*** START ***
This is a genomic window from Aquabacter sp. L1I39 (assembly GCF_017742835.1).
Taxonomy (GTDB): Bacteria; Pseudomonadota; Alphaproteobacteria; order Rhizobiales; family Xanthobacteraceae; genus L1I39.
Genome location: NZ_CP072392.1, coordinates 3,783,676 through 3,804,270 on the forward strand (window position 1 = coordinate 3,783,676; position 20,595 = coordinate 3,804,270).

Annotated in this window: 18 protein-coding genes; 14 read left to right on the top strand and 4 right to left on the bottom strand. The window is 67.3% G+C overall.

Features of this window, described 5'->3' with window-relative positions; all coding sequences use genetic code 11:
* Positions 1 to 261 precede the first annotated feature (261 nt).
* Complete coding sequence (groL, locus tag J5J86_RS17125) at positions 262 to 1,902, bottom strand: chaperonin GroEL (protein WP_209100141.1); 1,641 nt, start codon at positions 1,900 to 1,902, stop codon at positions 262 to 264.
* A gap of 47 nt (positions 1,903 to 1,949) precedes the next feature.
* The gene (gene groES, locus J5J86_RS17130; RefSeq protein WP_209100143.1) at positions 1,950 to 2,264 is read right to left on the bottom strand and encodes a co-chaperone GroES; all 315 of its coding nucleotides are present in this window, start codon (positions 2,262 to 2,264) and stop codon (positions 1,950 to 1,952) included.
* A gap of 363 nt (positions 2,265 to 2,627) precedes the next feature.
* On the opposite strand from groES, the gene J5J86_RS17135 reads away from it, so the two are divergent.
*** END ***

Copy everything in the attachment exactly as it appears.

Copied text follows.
This is a genomic window from Aquabacter sp. L1I39 (assembly GCF_017742835.1).
Taxonomy (GTDB): Bacteria; Pseudomonadota; Alphaproteobacteria; order Rhizobiales; family Xanthobacteraceae; genus L1I39.
Genome location: NZ_CP072392.1, coordinates 3,783,676 through 3,804,270 on the forward strand (window position 1 = coordinate 3,783,676; position 20,595 = coordinate 3,804,270).

Annotated in this window: 18 protein-coding genes; 14 read left to right on the top strand and 4 right to left on the bottom strand. The window is 67.3% G+C overall.

Features of this window, described 5'->3' with window-relative positions; all coding sequences use genetic code 11:
* Positions 1 to 261 precede the first annotated feature (261 nt).
* Complete coding sequence (groL, locus tag J5J86_RS17125) at positions 262 to 1,902, bottom strand: chaperonin GroEL (protein WP_209100141.1); 1,641 nt, start codon at positions 1,900 to 1,902, stop codon at positions 262 to 264.
* A gap of 47 nt (positions 1,903 to 1,949) precedes the next feature.
* The gene (gene groES, locus J5J86_RS17130; RefSeq protein WP_209100143.1) at positions 1,950 to 2,264 is read right to left on the bottom strand and encodes a co-chaperone GroES; all 315 of its coding nucleotides are present in this window, start codon (positions 2,262 to 2,264) and stop codon (positions 1,950 to 1,952) included.
* A gap of 363 nt (positions 2,265 to 2,627) precedes the next feature.
* On the opposite strand from groES, the gene J5J86_RS17135 reads away from it, so the two are divergent.